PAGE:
The aberrations of the Rowland grating     97
Practical details of design     98
The interference spectrograph     101
The phase angle      101
The Fabry-Perot etalon spectrograph     102
Fabry-Perot theory     102
The Fabry-Perot monochromator     104
The Fabry-Perot CCD spectrograph     108
Fore-optics     110
Reference fringes     111
Extraction of the spectrum     111
Choice of the resolution and gap     112
The 'crossed' Fabry-Perot spectrograph     113
The multiplex spectrometer     114
The principles of Fourier spectrometry     114
The multiplex advantage     117
Detectors     120
Silver halide photography     121
Elementary electronic detectors     122
Detectors with spatial resolution     123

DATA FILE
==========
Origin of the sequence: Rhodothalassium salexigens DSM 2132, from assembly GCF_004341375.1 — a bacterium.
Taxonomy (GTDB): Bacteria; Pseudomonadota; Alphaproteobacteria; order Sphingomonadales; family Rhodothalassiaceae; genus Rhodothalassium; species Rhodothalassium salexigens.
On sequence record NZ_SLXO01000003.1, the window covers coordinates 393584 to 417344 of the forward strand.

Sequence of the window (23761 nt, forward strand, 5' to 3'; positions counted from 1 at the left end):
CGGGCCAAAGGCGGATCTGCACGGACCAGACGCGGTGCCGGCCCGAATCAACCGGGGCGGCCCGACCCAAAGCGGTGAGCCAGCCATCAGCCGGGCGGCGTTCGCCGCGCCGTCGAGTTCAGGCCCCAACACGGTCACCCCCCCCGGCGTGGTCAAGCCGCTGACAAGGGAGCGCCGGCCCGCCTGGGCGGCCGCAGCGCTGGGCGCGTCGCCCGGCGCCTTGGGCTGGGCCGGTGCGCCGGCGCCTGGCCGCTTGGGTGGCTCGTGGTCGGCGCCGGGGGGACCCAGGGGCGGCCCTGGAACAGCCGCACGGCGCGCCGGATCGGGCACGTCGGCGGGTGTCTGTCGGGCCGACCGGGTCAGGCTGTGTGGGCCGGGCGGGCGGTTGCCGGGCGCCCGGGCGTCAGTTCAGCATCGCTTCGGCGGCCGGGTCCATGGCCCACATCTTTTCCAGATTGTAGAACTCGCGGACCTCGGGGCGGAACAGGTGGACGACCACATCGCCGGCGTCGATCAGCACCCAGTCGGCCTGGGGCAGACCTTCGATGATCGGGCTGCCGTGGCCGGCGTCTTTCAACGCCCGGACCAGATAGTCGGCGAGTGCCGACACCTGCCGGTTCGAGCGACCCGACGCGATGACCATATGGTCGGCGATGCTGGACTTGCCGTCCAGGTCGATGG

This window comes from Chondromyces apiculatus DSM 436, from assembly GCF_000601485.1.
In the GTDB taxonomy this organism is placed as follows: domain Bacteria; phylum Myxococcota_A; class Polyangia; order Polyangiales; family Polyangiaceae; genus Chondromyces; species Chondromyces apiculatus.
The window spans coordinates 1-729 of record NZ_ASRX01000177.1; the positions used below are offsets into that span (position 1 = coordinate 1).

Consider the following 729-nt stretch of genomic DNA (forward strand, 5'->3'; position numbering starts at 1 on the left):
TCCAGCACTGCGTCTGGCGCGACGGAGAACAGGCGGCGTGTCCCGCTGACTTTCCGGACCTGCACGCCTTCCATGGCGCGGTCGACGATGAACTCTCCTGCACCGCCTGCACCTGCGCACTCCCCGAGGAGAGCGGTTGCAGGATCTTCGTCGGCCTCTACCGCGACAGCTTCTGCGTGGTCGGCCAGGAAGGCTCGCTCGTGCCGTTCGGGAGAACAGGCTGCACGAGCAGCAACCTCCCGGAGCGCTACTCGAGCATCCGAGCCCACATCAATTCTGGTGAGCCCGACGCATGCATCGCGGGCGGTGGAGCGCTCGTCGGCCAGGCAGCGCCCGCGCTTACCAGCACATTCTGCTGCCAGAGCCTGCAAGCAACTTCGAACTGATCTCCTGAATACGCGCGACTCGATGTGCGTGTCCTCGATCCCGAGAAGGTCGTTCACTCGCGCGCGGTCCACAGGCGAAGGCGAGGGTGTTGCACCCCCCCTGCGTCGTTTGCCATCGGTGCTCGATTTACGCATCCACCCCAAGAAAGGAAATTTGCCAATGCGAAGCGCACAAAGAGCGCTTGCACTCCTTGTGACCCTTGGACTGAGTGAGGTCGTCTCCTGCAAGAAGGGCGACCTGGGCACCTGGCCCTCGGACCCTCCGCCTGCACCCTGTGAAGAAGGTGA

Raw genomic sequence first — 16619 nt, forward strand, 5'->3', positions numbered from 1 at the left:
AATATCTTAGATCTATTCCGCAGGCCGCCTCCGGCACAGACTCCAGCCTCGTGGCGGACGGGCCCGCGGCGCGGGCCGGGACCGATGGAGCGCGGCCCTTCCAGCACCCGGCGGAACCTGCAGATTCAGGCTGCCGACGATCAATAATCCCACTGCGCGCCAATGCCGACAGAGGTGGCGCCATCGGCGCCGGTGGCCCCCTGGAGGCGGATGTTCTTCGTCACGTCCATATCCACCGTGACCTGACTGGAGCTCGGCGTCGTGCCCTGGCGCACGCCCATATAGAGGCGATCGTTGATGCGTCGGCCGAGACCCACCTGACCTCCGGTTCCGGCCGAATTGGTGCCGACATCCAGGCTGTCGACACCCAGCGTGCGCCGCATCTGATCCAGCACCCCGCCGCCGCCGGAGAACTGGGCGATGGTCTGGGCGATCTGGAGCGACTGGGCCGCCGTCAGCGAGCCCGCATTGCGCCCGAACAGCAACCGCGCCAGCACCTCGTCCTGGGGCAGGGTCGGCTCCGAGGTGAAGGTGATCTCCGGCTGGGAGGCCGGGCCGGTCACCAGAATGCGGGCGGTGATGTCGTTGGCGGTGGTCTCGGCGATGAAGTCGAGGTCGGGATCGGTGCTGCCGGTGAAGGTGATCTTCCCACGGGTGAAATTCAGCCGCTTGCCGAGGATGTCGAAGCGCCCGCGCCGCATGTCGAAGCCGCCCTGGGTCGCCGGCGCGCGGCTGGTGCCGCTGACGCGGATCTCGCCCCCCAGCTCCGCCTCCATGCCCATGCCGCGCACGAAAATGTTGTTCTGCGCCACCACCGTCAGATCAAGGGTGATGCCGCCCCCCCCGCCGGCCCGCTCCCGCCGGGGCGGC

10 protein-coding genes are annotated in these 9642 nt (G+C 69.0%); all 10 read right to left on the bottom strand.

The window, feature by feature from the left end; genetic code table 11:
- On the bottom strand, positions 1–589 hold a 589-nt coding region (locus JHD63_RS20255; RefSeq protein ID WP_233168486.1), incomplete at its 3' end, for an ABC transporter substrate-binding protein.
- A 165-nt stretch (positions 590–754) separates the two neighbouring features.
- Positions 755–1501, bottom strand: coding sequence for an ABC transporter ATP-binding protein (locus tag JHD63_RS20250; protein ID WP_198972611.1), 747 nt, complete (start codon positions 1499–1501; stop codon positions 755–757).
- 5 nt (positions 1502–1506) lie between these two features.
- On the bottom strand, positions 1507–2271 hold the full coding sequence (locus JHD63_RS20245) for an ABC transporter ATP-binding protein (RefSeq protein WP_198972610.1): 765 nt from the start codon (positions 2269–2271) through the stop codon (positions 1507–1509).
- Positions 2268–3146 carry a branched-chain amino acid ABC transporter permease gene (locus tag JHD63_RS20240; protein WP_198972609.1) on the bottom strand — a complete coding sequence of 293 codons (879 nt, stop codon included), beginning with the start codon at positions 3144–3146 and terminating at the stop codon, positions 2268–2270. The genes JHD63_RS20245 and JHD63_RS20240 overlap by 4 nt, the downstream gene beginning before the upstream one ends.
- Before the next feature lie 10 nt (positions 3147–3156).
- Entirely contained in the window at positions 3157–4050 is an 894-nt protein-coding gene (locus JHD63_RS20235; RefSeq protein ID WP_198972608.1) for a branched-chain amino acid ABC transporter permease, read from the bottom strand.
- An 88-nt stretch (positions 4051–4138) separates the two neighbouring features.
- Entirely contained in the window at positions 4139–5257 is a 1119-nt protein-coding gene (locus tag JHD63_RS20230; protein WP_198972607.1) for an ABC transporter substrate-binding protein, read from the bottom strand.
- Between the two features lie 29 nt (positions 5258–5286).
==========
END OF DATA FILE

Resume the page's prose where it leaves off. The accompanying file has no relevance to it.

Exposure limitations     124
CCD software     125
CCD calibration     126
Spectrograph calibration     126
Auxiliary optics     128
Fore-optics     128
The astronomical telescope as fore-optics     130
Focal reducers     132
Schmidt-camera spectrography     134
Scattered light and baffling     134
Absorption cells     136
Fibre optical input      137
Optical design     139
First steps     139
Initial layout     139
The drawing board     140
Computer ray tracing     140
Refinement of the optical design     141
Requirements of a ray-tracing program     144
Mechanical design and construction     150
The optical layout     150
Optical materials     162
Transparent optical materials     163
Reflectors     163
Metals for construction     165
Other materials     167
Calibration     168
Sensitivity calibration     168
Wavelength calibration     169
Small spectral shifts and radial-velocity measurement     170
Absorption measurements     170
The alignment of a spectrograph     172
The optical alignment     172
The focus     173
Optical aberrations     175
Wavelengths of spectral lines for calibration     179
The evolution of a Fabry-Perot interference spectrograph     183
The common calibration curve in silver halide spectrophotometry     186
Bibliography     187
Index     188